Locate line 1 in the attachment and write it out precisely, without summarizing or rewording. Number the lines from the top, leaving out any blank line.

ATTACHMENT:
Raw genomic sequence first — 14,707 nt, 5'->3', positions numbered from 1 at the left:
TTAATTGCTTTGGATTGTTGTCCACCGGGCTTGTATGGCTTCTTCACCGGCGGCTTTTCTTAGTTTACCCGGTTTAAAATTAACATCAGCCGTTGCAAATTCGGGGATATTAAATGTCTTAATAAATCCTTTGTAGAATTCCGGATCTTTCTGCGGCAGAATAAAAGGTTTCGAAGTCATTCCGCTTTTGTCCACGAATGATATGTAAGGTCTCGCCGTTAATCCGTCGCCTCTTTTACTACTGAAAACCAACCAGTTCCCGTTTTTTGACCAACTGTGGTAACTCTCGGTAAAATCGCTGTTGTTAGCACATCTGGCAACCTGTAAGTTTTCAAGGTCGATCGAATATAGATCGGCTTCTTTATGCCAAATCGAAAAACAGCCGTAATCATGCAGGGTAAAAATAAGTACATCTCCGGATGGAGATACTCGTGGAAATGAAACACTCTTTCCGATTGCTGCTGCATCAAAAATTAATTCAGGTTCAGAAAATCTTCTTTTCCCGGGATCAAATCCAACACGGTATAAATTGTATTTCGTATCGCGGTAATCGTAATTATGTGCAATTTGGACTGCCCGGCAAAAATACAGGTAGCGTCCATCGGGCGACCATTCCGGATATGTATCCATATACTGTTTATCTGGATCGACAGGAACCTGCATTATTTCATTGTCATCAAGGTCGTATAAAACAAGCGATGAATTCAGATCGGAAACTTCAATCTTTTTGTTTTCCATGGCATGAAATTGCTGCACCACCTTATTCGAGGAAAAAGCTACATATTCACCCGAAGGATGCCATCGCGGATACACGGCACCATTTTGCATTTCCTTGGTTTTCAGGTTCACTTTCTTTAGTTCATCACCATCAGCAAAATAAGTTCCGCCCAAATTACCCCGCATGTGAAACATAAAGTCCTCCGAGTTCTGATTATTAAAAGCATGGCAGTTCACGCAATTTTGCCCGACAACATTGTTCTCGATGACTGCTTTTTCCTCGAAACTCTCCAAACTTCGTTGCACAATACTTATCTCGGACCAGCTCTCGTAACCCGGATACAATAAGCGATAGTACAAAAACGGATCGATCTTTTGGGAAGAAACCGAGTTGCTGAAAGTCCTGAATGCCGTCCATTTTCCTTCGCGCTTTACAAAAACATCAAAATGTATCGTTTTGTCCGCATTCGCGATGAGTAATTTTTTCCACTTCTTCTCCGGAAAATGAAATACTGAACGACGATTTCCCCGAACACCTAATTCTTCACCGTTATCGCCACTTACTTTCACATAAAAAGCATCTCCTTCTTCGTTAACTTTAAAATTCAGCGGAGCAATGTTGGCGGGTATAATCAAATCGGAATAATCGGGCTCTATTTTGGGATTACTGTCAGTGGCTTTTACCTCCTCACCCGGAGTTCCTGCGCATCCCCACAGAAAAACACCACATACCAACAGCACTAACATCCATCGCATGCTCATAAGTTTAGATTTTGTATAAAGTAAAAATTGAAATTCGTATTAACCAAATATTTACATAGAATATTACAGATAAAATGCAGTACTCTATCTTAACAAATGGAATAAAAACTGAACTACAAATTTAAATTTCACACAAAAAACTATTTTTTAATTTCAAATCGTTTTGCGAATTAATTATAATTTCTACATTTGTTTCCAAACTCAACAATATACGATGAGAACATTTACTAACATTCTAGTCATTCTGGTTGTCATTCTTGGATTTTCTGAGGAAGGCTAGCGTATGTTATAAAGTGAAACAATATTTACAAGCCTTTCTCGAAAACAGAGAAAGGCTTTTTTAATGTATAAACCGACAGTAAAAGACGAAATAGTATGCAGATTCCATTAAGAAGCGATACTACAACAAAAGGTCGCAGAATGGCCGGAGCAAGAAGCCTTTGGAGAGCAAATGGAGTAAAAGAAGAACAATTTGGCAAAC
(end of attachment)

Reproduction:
Raw genomic sequence first — 14,707 nt, 5'->3', positions numbered from 1 at the left: